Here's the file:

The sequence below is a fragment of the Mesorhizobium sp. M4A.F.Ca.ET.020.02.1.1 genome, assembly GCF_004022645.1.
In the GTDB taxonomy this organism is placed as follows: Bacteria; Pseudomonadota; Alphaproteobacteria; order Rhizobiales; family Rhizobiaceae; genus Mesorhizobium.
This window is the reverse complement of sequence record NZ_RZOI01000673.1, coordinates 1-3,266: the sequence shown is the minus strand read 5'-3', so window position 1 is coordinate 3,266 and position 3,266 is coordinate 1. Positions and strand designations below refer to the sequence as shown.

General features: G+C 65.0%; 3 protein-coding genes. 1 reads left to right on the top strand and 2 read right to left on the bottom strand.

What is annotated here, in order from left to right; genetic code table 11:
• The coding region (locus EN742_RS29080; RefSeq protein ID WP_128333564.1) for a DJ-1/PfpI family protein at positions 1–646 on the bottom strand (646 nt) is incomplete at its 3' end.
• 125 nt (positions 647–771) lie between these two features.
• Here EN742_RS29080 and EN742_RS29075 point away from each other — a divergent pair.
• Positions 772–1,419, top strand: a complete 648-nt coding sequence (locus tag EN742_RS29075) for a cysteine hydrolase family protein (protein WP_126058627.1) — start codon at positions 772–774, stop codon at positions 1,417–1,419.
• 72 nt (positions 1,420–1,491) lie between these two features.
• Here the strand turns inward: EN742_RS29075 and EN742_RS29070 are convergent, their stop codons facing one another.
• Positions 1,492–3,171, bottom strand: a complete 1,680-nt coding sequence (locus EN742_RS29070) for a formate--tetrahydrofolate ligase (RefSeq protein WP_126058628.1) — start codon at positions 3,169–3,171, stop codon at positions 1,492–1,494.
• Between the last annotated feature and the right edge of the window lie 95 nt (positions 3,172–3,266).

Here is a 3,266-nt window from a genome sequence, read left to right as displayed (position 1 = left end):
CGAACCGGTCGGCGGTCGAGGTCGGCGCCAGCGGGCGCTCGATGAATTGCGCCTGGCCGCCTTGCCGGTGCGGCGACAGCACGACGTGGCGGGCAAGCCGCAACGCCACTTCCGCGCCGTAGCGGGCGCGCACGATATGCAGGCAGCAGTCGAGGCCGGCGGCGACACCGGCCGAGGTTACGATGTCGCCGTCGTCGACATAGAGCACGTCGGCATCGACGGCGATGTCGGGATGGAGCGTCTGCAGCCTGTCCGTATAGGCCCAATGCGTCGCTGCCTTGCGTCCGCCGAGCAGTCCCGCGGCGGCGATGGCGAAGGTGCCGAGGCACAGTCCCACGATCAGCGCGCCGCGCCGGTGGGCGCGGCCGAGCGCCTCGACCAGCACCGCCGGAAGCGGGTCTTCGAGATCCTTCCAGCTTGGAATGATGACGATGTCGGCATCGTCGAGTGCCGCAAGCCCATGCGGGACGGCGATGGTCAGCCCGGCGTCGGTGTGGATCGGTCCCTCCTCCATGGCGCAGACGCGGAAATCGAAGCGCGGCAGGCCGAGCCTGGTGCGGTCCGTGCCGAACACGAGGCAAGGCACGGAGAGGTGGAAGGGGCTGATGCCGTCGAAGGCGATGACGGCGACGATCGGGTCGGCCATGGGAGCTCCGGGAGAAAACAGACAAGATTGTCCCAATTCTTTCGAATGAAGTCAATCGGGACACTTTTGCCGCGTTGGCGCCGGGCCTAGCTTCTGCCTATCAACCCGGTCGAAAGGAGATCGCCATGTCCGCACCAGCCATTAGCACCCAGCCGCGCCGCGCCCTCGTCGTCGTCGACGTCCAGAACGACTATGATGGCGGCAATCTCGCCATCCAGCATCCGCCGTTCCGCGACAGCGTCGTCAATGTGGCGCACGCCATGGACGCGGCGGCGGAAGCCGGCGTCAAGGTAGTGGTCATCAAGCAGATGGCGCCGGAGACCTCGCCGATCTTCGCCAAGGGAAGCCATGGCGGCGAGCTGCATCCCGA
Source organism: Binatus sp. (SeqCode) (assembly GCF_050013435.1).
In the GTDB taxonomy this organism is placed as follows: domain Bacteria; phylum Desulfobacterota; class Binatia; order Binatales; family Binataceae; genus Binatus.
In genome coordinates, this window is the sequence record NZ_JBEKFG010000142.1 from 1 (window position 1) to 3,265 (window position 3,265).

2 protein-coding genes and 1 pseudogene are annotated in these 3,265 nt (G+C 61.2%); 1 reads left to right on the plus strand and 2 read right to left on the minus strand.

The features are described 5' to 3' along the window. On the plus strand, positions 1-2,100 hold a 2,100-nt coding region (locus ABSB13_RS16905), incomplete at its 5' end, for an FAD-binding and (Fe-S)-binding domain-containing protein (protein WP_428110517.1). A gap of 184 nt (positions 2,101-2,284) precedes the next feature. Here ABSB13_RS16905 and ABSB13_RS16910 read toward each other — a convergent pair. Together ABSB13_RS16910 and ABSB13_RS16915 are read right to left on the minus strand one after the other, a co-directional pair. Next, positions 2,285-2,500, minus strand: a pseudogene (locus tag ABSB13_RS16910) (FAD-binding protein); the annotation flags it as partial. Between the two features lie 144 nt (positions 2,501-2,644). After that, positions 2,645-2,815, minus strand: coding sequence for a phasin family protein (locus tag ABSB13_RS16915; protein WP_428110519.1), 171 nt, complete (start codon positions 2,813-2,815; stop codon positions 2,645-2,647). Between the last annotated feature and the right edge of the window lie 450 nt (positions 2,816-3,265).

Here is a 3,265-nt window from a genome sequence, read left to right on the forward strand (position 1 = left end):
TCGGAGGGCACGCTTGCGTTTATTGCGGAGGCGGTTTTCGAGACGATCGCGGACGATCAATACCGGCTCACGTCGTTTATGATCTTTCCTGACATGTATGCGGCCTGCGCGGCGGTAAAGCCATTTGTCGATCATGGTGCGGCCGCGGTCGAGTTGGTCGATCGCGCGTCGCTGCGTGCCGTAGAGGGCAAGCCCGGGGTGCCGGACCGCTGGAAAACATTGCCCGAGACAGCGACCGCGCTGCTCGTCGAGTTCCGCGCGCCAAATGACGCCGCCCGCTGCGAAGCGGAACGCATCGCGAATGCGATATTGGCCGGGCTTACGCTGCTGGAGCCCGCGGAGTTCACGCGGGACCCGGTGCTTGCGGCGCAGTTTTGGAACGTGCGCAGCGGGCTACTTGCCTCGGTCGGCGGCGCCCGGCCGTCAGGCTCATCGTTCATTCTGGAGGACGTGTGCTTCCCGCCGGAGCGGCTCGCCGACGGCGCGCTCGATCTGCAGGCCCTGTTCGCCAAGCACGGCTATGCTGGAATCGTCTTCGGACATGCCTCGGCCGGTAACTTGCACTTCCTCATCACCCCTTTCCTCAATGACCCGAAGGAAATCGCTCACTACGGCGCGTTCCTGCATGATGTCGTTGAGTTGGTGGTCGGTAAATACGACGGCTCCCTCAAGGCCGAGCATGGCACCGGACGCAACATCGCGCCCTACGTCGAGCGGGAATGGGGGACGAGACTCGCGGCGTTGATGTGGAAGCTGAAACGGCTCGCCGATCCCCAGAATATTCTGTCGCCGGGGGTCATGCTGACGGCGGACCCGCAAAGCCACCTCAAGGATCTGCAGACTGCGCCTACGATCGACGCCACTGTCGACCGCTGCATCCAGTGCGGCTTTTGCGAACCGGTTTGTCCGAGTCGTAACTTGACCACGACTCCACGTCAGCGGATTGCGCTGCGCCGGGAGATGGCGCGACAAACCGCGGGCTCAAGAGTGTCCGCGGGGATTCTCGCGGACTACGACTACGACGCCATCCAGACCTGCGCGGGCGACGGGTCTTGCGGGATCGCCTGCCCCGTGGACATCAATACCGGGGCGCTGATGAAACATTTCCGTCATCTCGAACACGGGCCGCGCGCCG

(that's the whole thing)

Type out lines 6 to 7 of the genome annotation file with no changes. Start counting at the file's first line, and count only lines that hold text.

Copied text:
• The coding region (locus EN742_RS29080; RefSeq protein ID WP_128333564.1) for a DJ-1/PfpI family protein at positions 1–646 on the bottom strand (646 nt) is incomplete at its 3' end.
• 125 nt (positions 647–771) lie between these two features.